CLIFTON PARK — There’s something comforting about a lasagna. Whether you’re in the kitchen whipping one up from scratch or thawing out those pesky Stouffers trays that never seem to cook right, you can guarantee almost anyone loves a lasagna.
The love of one of Italy’s most revered dishes (and one that was actually first created in Ancient Greece, believe it or not) is the centerpiece of Lasagna Love, a nationwide organization with a chapter in the Capital District.
The premise of Lasagna Love is simple; volunteers (lovingly named ‘lasagna mamas’ and ‘lasagna papas’) are matched by their regional leader with a family or person who requests a lasagna. People who request could be in a variety of different situations — some might be financially struggling to feed themselves, some might be in the middle of a family crisis and unable to cook, some might have a broken stove and are unable to cook for a few days. Volunteers reach out to the recipient and ask about allergies or aversions to any foods. From there, the lasagna mama or papa makes the lasagna (or another dish, it doesn’t have to be lasagna) and coordinates with the recipient for drop off. No one ever comes in contact at the drop-off and all lasagnas are made with CDC and state guidelines in mind. Also, volunteers are asked about their own preferences, from cooking to driving distance, so no one ever feels taken advantage of. Recipients can request one lasagna a month.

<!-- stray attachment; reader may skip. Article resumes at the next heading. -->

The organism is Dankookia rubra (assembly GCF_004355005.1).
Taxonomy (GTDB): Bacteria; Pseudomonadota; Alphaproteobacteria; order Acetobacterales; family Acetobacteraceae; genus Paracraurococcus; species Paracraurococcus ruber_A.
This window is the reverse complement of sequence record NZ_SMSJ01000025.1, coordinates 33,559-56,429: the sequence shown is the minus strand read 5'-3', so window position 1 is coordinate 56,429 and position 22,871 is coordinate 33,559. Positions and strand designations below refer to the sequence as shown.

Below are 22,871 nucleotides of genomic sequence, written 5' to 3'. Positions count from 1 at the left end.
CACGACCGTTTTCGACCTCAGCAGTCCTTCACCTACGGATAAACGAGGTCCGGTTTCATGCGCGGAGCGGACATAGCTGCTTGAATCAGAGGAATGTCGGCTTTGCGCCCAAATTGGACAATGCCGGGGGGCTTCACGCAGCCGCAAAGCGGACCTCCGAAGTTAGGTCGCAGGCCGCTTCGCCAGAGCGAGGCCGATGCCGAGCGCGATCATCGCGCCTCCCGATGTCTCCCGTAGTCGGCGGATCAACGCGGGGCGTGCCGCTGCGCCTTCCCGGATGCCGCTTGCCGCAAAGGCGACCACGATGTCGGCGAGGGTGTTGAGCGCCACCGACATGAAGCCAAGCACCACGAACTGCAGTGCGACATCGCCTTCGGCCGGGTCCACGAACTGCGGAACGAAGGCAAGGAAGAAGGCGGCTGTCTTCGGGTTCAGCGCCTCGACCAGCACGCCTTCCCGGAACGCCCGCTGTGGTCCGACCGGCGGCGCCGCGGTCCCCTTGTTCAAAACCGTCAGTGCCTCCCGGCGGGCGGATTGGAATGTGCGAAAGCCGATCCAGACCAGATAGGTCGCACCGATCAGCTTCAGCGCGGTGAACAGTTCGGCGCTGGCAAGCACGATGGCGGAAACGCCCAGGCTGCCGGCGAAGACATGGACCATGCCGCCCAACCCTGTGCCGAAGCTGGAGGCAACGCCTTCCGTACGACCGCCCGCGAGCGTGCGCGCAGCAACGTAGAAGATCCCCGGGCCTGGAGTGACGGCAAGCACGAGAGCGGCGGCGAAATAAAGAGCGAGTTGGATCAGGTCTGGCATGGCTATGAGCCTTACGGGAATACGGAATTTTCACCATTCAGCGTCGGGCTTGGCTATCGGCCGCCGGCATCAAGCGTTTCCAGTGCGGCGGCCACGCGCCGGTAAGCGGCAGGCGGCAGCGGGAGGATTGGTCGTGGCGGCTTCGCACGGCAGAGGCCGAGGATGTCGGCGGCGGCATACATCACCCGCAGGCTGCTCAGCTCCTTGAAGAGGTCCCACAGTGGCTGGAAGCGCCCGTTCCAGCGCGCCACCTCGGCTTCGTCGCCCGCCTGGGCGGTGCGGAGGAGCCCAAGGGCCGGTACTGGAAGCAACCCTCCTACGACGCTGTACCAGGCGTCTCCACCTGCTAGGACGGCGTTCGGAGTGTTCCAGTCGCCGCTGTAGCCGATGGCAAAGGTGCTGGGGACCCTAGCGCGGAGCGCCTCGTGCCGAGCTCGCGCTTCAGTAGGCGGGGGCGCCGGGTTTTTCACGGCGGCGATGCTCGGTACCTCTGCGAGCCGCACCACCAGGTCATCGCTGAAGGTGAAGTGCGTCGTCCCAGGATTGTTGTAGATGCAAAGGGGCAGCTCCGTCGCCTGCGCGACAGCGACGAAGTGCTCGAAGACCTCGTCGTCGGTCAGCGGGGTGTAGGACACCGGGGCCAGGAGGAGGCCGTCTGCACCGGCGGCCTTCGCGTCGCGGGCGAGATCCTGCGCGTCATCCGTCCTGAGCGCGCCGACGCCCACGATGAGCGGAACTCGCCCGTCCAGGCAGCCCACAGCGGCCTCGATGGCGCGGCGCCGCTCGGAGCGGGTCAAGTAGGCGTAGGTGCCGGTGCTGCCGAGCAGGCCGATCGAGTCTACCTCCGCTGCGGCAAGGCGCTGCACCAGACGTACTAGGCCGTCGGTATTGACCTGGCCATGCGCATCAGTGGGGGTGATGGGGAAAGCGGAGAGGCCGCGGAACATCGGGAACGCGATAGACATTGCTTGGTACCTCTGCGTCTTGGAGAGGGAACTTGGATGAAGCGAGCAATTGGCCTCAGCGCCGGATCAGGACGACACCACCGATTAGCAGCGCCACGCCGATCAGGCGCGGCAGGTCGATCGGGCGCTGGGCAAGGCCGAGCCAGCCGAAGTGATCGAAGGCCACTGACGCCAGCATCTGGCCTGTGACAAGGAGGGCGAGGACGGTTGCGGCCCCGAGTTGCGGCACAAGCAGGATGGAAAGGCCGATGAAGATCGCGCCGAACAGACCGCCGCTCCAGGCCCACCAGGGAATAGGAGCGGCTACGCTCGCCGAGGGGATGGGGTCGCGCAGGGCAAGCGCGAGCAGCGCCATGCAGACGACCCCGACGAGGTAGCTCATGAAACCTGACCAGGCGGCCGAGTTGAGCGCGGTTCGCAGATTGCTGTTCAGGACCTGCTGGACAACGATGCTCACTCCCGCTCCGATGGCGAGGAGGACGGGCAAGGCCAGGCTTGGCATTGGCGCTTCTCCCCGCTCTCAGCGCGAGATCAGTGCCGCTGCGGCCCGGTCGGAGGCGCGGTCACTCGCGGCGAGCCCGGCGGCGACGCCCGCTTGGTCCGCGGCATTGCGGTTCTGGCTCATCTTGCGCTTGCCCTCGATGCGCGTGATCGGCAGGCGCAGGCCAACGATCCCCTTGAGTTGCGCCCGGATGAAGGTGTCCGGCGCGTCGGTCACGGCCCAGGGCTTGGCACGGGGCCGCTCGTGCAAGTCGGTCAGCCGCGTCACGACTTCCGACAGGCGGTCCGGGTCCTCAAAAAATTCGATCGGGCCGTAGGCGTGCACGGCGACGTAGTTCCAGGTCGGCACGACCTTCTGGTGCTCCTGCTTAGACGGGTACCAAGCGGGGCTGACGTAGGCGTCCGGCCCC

Nicole Derucher has been with Lasagna Love for about four weeks. In that time, she has delivered three lasagnas. Coming across the group was an act of chance; she moderates a mom group that someone posted it in. Even though the post was not in line with group rules, she was able to spread the word to the group and found herself signing up.
“I love spreading kindness through this and making someone’s day a bit brighter,” Derucher said. “Plus, it challenges me. I like to try to hide veggies in it so kids will get some nutrition from it without knowing. However, if a family explicitly says no veggies, we follow it.”
Lasagna Love is accessible to even the most novice of home cooks; the group has a template for a basic lasagna and members will share recipes with one another. Capital District regional leader Kelly Andolina said this is especially frequent when a volunteer is tasked with a recipient with food restrictions or allergies.
“We really love supporting one another and making each delivery special,” she said. “We want people to smile when they see how much love was poured into making the dish.”
There is also no restriction on how the lasagna must be delivered, temperature-wise; recipients can request a hot meal if they’re having stove trouble, or they can ask for it frozen or refrigerated to conserve.
“We’re so lucky that no one has abused the system so far and we’ve worked with some really amazing people,” Andolina said. “This started as something so small and it’s now grown into this amazing organization.”
To request a lasagna or sign up to volunteer, visit lasagnalove.org.
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